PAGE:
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Moving towards a more multilingual UK Church: not just an abstract idea October 11, 2020

Posted by Pete B in multilingualism.

Language is important. But not many people in the UK Church talk, preach, or blog about it.

It’s over a year since I finished my MA dissertation. It’s under 20,000 words but still a bit long for a single blogpost so here’s the quick overview.

The purpose of this dissertation is to explore historical and current attitudes of UK society and the church towards languages other than English, with a view to further dialogue and the adoption by church and mission leaders of a more multilingual missional mindset. This involves looking at presuppositions, practices and possibilities. The dissertation is only the beginning of the journey. 

After years of promoting the need to support Bible Translation (in other parts of the world), the author has a deeper understanding of many of the complexities of language and socio-linguistics, and of rapid social changes and fresh possibilities brought through digital technology.

In Britain there are well over 300 languages spoken. Multilingualism means that ‘most’ people in our churches can use English in church even if it is not the language they use most at home. This UK based, kingdom focused research begins by looking broadly at language and multilingualism (Ch1), data on languages (Ch2), then discussing methodology (Ch3), before tracing history and attitudes to language and multilingualism in wider society and mainstream UK church (Ch4) and new research into attitudes and practices (Ch5) before summarising some ways forward (Ch 6).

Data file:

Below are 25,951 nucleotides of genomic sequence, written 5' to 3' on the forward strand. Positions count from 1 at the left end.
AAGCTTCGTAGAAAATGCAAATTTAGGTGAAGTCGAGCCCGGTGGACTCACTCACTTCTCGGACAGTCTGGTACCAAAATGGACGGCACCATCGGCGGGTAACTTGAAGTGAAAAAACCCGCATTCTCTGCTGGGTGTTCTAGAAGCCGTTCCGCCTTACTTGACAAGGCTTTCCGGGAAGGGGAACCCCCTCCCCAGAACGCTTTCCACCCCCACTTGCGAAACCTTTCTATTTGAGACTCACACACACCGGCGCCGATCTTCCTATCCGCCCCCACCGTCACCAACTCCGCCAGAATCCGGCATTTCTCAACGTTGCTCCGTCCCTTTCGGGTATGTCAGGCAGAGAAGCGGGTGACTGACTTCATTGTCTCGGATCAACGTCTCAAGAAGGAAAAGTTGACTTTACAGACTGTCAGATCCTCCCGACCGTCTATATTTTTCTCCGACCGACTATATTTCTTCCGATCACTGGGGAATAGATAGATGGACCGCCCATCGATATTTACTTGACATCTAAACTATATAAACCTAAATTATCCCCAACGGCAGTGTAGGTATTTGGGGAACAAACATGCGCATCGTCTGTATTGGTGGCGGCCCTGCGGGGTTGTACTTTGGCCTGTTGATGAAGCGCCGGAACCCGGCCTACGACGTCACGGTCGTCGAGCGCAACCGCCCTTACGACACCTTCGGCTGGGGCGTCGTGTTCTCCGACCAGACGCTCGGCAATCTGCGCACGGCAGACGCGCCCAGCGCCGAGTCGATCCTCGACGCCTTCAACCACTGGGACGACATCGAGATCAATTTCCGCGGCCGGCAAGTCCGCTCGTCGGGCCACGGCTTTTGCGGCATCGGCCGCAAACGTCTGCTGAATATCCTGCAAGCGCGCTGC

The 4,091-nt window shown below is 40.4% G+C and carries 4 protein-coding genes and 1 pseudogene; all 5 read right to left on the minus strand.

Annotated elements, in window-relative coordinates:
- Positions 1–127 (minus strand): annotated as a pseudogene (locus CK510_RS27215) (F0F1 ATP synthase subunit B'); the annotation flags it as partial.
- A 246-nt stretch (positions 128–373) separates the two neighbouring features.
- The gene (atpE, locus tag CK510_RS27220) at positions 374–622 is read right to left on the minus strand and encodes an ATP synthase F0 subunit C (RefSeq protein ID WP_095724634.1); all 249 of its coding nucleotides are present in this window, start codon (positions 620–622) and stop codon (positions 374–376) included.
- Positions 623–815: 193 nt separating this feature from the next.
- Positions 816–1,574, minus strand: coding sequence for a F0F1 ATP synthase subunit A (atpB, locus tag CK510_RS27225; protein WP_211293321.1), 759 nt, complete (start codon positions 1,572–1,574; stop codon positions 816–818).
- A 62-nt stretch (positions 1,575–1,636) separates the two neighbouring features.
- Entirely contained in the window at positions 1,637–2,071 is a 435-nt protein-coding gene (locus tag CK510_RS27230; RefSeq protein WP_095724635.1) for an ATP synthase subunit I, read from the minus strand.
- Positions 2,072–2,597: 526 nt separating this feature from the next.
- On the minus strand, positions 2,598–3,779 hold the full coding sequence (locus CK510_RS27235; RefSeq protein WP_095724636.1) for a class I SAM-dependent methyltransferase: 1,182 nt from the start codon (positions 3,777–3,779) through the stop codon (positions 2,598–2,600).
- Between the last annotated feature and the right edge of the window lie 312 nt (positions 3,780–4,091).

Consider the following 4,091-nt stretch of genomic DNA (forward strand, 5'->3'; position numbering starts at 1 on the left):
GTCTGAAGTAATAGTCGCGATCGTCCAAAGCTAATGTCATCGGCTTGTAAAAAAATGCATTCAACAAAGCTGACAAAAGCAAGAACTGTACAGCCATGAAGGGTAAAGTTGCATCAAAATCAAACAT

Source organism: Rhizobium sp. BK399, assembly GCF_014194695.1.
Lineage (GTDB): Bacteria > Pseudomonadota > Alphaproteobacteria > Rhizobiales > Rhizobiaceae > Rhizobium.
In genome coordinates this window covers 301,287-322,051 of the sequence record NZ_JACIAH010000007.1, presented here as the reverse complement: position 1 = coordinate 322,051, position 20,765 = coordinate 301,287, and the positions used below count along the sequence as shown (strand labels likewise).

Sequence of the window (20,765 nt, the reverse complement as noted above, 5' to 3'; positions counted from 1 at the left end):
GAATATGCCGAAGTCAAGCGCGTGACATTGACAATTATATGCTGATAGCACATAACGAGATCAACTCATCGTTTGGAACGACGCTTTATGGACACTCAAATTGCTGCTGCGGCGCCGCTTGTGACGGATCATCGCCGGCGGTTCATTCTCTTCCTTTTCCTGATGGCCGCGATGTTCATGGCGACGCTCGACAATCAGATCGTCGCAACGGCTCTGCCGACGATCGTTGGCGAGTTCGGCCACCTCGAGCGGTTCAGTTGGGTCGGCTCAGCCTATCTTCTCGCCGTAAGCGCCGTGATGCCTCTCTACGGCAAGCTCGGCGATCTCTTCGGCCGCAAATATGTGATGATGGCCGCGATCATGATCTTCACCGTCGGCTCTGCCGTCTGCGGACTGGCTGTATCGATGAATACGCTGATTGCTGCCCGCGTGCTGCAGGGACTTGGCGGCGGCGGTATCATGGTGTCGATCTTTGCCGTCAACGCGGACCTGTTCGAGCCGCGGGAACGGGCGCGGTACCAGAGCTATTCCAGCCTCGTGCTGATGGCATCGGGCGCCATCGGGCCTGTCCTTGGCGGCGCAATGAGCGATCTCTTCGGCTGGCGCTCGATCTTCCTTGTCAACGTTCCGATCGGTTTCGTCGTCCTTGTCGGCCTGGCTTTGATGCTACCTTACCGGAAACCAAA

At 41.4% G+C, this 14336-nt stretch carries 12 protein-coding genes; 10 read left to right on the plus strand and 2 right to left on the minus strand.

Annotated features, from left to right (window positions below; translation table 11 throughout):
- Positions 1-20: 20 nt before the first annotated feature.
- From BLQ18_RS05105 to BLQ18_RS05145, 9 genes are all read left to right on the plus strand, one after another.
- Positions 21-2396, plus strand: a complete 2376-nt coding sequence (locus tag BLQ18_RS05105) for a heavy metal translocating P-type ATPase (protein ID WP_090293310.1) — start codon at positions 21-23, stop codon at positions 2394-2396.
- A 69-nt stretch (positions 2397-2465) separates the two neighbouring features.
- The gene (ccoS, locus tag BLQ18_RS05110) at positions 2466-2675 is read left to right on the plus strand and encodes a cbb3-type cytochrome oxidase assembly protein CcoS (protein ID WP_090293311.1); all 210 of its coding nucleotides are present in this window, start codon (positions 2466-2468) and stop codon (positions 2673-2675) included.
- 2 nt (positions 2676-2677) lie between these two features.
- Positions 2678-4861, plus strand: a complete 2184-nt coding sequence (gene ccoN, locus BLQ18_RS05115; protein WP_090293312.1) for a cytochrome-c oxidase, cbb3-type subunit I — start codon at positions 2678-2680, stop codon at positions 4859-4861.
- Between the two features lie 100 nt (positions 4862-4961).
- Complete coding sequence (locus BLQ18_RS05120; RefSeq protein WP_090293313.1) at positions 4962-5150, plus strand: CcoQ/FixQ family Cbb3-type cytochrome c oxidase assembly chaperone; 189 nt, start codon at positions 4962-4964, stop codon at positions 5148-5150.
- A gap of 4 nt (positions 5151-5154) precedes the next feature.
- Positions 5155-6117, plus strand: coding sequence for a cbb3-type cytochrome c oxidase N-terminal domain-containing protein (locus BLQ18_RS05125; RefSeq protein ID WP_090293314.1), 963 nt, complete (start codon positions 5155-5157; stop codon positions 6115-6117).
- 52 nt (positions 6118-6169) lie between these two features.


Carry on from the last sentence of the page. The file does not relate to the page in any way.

I’ll post and possibly rewrite a few sections from my research, and point to materials from others as part of my ongoing exploration of #multilingualchurch.

In popular speech when we say “that’s a bit abstract”, we tend to mean it’s a bit disconnected either from from what else is going on, or from ‘real life’ in general. In academic writing, an abstract is a summary of an article, book or speech and can be very connected to important issues of life.

I’ve just read over 100 abstracts from a conference (that I didn’t attend) on The Past and Future of Evangelical Mission . You can still download the abstract booklet but be warned, there’s a lot to read even in just the summaries. Several papers touched on aspects of our changing world and changing church. They would have been great to have interacted in as part of my MA, but as I said amongst the few words above, “The dissertation is only the beginning of the journey. “


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